If I Stay | Study Guide

Gayle Forman

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Course Hero. (2019, July 26). If I Stay Study Guide. In Course Hero. Retrieved August 11, 2022, from https://www.coursehero.com/lit/If-I-Stay/

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Course Hero. "If I Stay Study Guide." July 26, 2019. Accessed August 11, 2022. https://www.coursehero.com/lit/If-I-Stay/.


Course Hero, "If I Stay Study Guide," July 26, 2019, accessed August 11, 2022, https://www.coursehero.com/lit/If-I-Stay/.

If I Stay | Themes



Much of the book takes place in Mia Hall's mind while she is in a coma, her memories swirling around her. She has to make a choice whether to live or die, and she is considering her options. While people try to influence her decision, the choice is hers alone. When Nurse Ramirez first appears, she tells Mia's grandparents that Mia is running the show. This means that, no matter what the doctors or nurses do, Mia won't live unless she wants to. It's her decision to make. "If I stay," Mia thinks, "If I live. It's up to me." Mia wonders how she can possibly decide. How can she stay without her parents or leave without Teddy and Adam?

Mia's choice is a metaphor for all the choices teens make as they grow up. Forman shows this by focusing on the other big choice Mia must make. She has to decide whether to stay in Oregon with her family and Adam or go to school in New York to pursue a career in music. With both choices, she wishes that someone would make the choice for her. If she doesn't get into Juilliard, she can stay with Adam. She realizes, though, that she wants to go. If she gets in, she won't turn down Juilliard. It is her choice to make, no one else's.

Similarly, it is Mia's choice whether to live or die. Mia's friends and family and the nurses are rooting for her to live. Her grandfather, despite his desire for her to live, gives her permission to die. Forman keeps the reader in suspense right up until the end when Mia wonders what she is waiting for. However, in the end, as with Juilliard, Mia knows what she wants. Even though her choice is an excruciating one, she knows what to do.

Different Types of Family

Right before the accident, Mia is on a morning car trip with her family, and she thinks about how happy it makes her: "I ... [am] happy to be in a warm car with my sonata and my family." Unlike many teens who have rocky relationships with their family, Mia genuinely enjoys being with her cool parents and adoring little brother. When her parents and brother are killed in the accident, she is devastated. She wonders how she will ever move on. It can be difficult for anyone to lose their parents, but Mia gets along so well with hers that it is an even greater loss.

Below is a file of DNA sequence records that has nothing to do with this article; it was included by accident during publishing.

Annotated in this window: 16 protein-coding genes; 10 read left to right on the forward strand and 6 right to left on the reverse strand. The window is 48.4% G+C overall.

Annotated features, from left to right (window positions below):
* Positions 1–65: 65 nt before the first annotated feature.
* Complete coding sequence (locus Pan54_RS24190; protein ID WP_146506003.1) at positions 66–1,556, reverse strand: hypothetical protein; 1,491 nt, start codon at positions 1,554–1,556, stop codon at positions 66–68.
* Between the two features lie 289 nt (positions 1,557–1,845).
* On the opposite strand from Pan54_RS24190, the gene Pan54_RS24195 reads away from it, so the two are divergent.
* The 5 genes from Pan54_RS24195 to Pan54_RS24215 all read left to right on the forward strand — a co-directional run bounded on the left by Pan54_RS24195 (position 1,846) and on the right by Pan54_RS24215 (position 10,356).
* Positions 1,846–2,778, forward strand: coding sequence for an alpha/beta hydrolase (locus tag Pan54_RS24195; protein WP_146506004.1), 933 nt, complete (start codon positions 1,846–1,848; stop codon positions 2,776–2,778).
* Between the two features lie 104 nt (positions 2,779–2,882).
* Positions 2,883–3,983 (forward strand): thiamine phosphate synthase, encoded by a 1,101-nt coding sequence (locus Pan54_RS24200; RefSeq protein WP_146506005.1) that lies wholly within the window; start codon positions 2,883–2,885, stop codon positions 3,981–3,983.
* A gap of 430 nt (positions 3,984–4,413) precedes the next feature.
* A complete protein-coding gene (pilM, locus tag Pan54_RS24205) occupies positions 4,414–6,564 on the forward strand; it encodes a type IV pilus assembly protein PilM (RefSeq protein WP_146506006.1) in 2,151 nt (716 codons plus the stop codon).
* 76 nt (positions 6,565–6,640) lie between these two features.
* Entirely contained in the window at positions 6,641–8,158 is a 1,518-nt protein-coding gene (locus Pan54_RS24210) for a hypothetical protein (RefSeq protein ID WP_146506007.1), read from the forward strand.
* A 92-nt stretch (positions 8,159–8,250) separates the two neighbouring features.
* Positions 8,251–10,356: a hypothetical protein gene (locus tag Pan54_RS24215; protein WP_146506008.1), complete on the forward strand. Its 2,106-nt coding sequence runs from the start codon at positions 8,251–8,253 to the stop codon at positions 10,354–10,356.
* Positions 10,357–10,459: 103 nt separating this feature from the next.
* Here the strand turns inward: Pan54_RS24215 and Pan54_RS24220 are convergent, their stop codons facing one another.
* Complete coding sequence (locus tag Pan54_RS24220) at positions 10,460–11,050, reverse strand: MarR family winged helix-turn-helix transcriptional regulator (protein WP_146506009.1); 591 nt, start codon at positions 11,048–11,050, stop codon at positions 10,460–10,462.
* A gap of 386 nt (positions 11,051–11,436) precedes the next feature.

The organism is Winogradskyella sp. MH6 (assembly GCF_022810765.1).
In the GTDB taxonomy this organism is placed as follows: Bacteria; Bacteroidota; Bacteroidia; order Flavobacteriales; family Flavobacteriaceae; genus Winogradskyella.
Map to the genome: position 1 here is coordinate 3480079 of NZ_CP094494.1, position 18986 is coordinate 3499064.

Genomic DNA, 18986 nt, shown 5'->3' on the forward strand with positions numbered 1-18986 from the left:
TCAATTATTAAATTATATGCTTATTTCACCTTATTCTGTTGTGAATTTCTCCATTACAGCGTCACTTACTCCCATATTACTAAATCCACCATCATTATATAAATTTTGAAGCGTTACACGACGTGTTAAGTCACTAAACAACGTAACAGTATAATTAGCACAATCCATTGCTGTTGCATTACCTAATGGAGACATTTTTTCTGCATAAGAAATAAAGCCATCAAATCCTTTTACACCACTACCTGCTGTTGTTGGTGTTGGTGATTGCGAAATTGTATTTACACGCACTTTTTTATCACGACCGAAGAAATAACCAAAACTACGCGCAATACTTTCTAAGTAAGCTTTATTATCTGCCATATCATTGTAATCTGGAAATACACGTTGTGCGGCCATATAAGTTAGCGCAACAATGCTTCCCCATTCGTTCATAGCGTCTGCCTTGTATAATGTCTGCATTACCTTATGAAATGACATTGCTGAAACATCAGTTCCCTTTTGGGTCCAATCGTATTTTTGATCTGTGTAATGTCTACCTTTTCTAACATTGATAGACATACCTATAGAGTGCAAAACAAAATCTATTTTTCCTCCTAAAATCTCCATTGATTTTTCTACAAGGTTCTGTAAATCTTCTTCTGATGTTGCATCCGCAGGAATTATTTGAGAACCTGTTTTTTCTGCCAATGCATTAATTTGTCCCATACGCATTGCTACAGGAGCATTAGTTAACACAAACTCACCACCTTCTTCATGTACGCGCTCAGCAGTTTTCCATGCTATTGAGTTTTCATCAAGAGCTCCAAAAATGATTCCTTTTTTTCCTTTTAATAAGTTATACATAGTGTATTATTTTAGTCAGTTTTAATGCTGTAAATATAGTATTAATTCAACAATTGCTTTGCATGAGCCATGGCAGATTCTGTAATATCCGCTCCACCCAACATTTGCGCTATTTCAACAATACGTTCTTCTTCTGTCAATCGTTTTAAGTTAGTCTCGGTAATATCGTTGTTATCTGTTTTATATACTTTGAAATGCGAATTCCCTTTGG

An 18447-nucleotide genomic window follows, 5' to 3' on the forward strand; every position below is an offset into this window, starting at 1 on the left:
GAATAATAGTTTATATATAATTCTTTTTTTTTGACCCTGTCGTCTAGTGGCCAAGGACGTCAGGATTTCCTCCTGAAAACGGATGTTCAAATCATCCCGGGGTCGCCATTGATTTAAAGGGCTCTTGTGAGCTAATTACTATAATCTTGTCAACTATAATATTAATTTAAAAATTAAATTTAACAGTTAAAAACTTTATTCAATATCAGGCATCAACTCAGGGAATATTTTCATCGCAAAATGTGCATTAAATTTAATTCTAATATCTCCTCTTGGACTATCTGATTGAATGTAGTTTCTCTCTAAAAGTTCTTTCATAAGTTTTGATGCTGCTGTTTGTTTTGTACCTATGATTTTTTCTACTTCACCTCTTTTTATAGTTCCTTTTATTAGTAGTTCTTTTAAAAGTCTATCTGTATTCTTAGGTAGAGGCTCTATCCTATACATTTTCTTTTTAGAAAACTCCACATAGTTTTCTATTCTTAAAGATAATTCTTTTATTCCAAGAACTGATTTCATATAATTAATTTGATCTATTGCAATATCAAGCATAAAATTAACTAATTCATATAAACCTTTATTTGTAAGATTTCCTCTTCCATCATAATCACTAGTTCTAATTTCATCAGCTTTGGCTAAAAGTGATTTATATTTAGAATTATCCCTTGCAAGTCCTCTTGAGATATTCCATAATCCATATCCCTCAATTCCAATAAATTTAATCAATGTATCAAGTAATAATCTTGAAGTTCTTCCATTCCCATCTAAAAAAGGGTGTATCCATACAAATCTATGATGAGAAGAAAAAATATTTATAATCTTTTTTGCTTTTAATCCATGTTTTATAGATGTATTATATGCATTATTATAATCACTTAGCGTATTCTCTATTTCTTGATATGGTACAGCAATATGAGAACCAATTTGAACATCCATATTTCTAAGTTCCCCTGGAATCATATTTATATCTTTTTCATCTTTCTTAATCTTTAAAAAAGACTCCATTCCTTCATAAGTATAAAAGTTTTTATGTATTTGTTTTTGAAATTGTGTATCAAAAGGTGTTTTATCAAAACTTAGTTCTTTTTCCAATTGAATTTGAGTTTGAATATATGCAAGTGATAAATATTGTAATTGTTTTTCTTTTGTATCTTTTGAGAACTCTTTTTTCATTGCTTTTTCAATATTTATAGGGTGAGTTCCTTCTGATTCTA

Throughout the book, Mia remembers her loving family, but she is also presented with examples of other types of family. These include her boyfriend, Adam, and her friend, Kim. Willow, her parents' friend, tells Adam that he and Kim will be more important to Mia than ever. He believes it and brings his entire band and a famous rock star to the hospital to visit. Adam and Kim, who have never really liked each other, work together to help Mia. This is what families do.

When Mia went to orchestra camp, she missed her family terribly. She didn't know anyone but was absorbed into a family of musicians. Forman's portrayal of the orchestra camp, Adam's band, and Mia's father's band, show that someone who plays an instrument and is willing to share will always have family. Near the end of the book, Kim visits Mia in the hospital. She brings a list of everyone who has visited Mia and everyone who wants to visit her. There's not enough room for all of them. She tells Mia that some of the people in the waiting room are related to Mia and some aren't. Finally, she whispers to Mia, "You still have a family."

Music and Harmony

Music is a constant presence in Mia's life and in the story. When Mia gets into the car with her parents, they argue about what to listen to on the car stereo. Mia wins and gets to listen to her sonata. Moments later, when the car is involved in a devastating crash, the sonata is still playing. Mia's body is on the roadside somewhere, but her soul finds comfort in fingering the notes on an imaginary cello.

Mia's cello is presented as a character in the book. It has human qualities—Mia thinks she sees it breathing. When her immediate family is killed in an accident, Mia still has her cello. She still has ambitions of going to New York and studying cello at Juilliard. This ambition is what wakes her up. When Adam plays the music in Mia's ears in the hospital, she sees a vision of herself with her cello on the streets of New York. This is what makes her open her eyes.

Music is what makes Mia similar to her musical family, but also different. All the Halls are musicians, but Mia is the only classical musician. However, they all share a mutual respect. Her father, Denny, says it's only important that she plays music. In one of the final scenes, Denny, Henry, and Adam are playing music at a party. They invite Mia to play along, but she hesitates because her music is unlike theirs. Yet, when she joins them, she realizes that the music they make together is beautiful.

Mia's cello is also what helps her make friends. Adam is interested in her because of the cello, and he takes her to a cello concert on their first date. Initially, Mia thinks that the cello is a solitary activity, but she realizes that she holds herself to a higher standard when she plays for others. Since Mia has lost so much in the accident, the cello is the one thing she can hold on to. It will stay with her and help her find family.

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